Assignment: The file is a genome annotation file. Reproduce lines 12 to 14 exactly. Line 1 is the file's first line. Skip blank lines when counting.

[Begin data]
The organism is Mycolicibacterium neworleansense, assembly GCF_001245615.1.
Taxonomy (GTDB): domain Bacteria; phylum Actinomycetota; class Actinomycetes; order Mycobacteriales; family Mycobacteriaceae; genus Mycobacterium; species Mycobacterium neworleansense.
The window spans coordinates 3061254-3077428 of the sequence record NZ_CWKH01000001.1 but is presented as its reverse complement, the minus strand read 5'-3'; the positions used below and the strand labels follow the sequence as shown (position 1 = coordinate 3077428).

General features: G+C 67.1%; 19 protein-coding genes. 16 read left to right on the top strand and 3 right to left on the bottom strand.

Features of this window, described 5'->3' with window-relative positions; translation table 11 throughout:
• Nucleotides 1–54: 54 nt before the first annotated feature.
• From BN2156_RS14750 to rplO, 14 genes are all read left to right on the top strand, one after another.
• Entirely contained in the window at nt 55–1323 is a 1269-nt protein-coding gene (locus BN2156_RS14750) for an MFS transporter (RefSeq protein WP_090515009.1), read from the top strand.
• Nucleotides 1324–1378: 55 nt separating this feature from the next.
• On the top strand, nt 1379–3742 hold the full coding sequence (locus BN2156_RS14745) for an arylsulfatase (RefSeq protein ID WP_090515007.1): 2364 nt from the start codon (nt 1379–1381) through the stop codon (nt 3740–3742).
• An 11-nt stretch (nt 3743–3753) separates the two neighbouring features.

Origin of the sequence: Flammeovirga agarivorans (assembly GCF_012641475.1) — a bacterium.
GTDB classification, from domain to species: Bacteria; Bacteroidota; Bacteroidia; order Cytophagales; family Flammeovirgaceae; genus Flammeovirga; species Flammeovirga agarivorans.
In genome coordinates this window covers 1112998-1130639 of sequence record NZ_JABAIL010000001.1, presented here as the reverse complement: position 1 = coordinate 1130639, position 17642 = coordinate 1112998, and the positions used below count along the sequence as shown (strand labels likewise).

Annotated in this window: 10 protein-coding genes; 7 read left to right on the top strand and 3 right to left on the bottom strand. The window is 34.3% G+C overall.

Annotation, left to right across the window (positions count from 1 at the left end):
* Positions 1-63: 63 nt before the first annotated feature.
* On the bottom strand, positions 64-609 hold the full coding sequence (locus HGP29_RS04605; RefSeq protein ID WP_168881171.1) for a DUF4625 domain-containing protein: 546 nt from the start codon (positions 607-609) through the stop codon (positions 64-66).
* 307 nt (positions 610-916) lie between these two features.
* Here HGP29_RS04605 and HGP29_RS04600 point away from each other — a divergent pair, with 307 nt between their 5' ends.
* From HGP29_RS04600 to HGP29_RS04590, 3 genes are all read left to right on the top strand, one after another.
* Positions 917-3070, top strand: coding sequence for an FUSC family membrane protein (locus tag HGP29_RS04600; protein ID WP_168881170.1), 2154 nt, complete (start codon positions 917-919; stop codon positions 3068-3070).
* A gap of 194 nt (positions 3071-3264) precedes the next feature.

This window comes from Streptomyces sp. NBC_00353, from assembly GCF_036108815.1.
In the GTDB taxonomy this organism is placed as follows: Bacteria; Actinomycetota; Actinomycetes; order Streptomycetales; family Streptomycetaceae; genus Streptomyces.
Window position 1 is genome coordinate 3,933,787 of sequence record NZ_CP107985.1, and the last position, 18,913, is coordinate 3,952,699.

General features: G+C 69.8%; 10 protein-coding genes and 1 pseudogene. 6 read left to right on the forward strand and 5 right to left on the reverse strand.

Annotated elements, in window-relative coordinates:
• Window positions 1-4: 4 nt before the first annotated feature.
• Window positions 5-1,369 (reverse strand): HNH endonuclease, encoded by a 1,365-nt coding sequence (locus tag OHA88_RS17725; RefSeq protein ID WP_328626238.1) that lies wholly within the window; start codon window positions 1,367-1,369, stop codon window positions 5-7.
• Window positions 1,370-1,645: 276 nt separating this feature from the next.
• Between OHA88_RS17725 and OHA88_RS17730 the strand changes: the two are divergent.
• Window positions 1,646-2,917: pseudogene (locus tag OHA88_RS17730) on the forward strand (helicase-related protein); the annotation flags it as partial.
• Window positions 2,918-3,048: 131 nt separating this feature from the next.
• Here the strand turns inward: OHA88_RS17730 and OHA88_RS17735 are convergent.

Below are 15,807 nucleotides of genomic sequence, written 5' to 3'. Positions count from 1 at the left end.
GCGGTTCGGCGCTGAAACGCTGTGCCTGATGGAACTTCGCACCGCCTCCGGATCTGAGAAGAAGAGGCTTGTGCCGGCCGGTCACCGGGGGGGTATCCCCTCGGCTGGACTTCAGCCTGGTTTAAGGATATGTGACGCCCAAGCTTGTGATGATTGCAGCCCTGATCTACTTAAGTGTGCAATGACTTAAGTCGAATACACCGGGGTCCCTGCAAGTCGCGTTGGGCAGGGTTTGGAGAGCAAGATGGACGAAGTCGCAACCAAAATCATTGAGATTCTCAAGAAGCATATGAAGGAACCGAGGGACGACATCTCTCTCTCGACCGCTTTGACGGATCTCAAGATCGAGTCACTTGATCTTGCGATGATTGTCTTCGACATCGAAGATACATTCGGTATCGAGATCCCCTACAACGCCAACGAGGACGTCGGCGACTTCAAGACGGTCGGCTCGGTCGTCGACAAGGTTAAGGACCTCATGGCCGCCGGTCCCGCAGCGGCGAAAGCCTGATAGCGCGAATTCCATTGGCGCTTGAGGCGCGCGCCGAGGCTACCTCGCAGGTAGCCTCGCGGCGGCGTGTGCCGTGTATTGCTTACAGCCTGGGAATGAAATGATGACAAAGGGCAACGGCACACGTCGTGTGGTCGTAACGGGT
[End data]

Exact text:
Origin of the sequence: Flammeovirga agarivorans (assembly GCF_012641475.1) — a bacterium.
GTDB classification, from domain to species: Bacteria; Bacteroidota; Bacteroidia; order Cytophagales; family Flammeovirgaceae; genus Flammeovirga; species Flammeovirga agarivorans.
In genome coordinates this window covers 1112998-1130639 of sequence record NZ_JABAIL010000001.1, presented here as the reverse complement: position 1 = coordinate 1130639, position 17642 = coordinate 1112998, and the positions used below count along the sequence as shown (strand labels likewise).